Tributes poured in from across Brazil and beyond on Friday for football legend Pele, as the country held three days of mourning for the player widely regarded as the greatest of all time after his death at age 82.
Pele, a prolific goal-scorer who won the World Cup an unprecedented three times as a player in 1958, 1962 and 1970, died on Thursday aged 82 after a long battle with cancer.
Emotional Brazilians flocked to the Sao Paulo hospital where “O Rei” (The King) died, and to the Vila Belmiro stadium in Santos, the city where he played most of his career — and where his wake will be held on Monday.
That will be followed on Tuesday by what is expected to be a massive funeral procession through the southeastern city, then a private burial ceremony.
President Jair Bolsonaro declared three days of national mourning through Saturday, as condolences flooded in from football superstars, global dignitaries and fans from all walks of life.
In Pele’s hometown, the southeastern city of Tres Coracoes, house painter Marcelo Cazone proudly brandished an autographed picture of himself as a boy with Pele, which he snagged by cutting school to follow his idol around the city in the 1980s.
“I treasure it to this day,” he told AFP. “His death is devastating for this whole town, for all of Brazil, for the entire world.”
In Santos, 46-year-old Caroline Fornari was among those who flocked to the stadium where Pele first dazzled the world.
“He’s part of our history. My father was a huge fan, he talked about him from the time I was little. Pele is our greatest pride,” she said.
World football’s governing body FIFA lowered all flags at its headquarters in Zurich “as a symbol of mourning and respect,” while the Premier League, EFL and A-League said they would pay tribute to the football great through a minute’s applause before games.
The Premier League and EFL added that players will wear black armbands during this weekend’s matches, while Spain’s La Liga said it would observe a minute’s silence ahead of games. A similar announcement was made by the Italian Football Federation (FIGC).
Games in France’s Ligue 1 will be preceded by a minute’s applause while a photo of Pele with the World Cup is shown on the big screens in the stadiums, said the Professional Football League (LFP).
Several prominent contemporary footballers took to social media to pay tribute to Pele.
Brazil star Neymar said Pele made football “into an art” while France’s Kylian Mbappe said his legacy “will never be forgotten,” and Portugal’s Cristiano Ronaldo called him an “inspiration to millions.”
Argentina’s World Cup-winning captain Lionel Messi simply wrote: “Rest in peace.”
Liverpool’s Mohamed Salah sharing a picture of the icon on Instagram, writing in the caption: “Farewell to a legend of football.”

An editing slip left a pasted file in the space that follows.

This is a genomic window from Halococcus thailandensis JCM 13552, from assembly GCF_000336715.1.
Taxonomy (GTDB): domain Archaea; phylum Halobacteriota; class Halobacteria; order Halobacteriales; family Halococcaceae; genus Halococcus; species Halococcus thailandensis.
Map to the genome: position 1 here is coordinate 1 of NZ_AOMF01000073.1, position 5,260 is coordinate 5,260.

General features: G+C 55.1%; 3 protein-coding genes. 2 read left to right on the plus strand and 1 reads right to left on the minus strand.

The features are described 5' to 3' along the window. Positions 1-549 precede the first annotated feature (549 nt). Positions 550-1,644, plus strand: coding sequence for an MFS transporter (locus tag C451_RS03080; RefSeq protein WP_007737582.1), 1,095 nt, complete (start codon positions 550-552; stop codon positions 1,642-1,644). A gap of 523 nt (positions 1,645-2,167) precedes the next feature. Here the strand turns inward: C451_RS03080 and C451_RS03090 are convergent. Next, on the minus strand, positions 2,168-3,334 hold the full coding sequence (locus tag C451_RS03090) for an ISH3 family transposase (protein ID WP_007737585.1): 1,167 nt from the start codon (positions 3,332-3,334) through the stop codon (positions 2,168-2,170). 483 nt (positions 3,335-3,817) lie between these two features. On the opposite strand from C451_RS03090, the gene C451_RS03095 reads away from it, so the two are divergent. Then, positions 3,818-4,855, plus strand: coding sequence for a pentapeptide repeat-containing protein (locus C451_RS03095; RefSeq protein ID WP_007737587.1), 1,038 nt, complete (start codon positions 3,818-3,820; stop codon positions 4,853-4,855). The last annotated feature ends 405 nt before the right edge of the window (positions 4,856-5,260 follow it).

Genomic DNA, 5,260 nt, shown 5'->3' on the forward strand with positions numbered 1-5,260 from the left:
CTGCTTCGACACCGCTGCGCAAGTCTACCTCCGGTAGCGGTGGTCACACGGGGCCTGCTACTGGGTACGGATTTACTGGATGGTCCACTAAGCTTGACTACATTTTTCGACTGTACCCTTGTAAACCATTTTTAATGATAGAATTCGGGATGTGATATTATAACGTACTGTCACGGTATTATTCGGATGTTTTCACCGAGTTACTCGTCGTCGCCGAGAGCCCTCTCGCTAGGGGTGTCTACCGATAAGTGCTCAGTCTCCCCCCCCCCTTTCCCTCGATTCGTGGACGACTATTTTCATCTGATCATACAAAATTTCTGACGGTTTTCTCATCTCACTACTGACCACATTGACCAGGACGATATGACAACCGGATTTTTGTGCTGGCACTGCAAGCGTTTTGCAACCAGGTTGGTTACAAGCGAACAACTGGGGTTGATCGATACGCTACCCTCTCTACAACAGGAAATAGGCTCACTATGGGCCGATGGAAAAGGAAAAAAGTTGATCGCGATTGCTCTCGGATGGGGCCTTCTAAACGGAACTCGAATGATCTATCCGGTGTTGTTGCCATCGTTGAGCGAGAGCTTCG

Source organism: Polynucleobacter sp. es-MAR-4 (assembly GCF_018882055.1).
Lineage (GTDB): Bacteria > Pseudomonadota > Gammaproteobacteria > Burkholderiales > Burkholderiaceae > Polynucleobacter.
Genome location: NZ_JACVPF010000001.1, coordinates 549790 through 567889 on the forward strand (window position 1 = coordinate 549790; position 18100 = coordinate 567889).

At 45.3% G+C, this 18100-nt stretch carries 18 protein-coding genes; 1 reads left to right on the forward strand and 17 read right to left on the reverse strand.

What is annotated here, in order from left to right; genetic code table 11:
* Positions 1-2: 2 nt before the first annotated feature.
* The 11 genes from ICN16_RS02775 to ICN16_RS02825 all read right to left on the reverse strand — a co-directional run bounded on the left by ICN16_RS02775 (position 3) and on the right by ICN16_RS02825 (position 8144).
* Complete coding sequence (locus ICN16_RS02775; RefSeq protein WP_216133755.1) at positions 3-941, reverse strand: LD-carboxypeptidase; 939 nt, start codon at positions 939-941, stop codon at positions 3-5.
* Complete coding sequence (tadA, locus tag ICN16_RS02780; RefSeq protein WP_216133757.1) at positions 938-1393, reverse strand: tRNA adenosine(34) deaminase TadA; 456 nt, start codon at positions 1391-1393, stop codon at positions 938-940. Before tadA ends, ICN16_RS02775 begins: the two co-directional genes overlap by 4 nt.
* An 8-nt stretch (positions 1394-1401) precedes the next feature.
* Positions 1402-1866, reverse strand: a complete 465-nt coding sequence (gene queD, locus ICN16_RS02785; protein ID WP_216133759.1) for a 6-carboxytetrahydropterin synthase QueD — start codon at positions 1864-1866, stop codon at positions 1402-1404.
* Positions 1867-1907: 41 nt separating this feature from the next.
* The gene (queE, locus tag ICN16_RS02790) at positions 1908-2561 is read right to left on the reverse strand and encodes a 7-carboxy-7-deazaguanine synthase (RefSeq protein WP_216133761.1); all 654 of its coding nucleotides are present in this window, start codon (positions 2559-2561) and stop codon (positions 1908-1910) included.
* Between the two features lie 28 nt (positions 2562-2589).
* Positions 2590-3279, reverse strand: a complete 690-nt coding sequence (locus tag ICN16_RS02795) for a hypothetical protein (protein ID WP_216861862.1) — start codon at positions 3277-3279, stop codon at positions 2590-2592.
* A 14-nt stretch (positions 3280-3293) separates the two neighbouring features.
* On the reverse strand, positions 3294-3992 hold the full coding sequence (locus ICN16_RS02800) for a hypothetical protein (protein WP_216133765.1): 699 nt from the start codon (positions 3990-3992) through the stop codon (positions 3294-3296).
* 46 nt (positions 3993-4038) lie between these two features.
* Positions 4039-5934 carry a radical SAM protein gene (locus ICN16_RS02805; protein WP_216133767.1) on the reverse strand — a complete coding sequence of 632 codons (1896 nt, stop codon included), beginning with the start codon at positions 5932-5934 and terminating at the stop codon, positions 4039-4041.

Real Madrid and Croatia midfielder Luka Modric said Pele was “one of the greatest of all time,” while Moroccan defender Achraf Hakimi posted a black and white photo of a young Pele smiling, writing on Twitter, “your legacy will be eternal.”
The Australian Professional Leagues (APL) said all A-League games this weekend will hold a minute’s applause before kick-off to pay tribute to “an icon”.
The minute’s applause was observed ahead of Western United’s home game against Brisbane Roar on Friday.
Brazilian tennis player Thiago Monteiro said it was a sad day for Brazil.
“Pele was our biggest idol in sports. He did so much even for the country, to showing Brazil to the world, and we had a lot of respect for him,” Monteiro told reporters.
Indian cricket great Sachin Tendulkar said Pele’s death was “a great loss to not just football but to the whole world of sports.”
‘FOOTBALL IS FOOTBALL BECAUSE OF PLAYERS LIKE PELE’
Manchester City manager Pep Guardiola likened the legacy left behind by Pele to the script of a movie, saying football would not be what it was without the legend.
“On behalf of Manchester City, biggest condolences to his family. Football is football thanks to these types of people, players and human beings,” Guardiola told reporters.
“I think Neymar said it, before the number 10 was just a number and after it became something special — every top player wants to wear it for their team. What he has done for football is there and always will remain.
“He didn’t just win three World Cups — it was a new thing when he came up. I was not born when he was playing but it’s like a good movie, no? The legacy after many years is still there.”
Guardiola added that Pele had the potential to be successful in any era of the sport.
“When I was in the academy at Barcelona I had a physiotherapist who was in love with Brazil and Pele. And after when I was nine or ten, I started to watch some clips,” Guardiola said.
“Now I realise he was so strong and could do everything. People say that rhythm was completely different. These type of players, if he was playing now, he would adapt to the rhythm and the pace.
“He was so intuitive and in skills and mentality, he could play in every generation. Everyone has their own greatest.”
Meanwhile, African football chief said Pele was “a unique inspiration to the African continent” who will “forever live in the hearts and minds of football lovers”.
“His death is a huge loss for supporters and football fans,” said Patrice Motsepe, the president of the Confederation of African Football (CAF).
Motsepe also hailed Pele’s “commitment to improve the living conditions of the poor and marginalized”.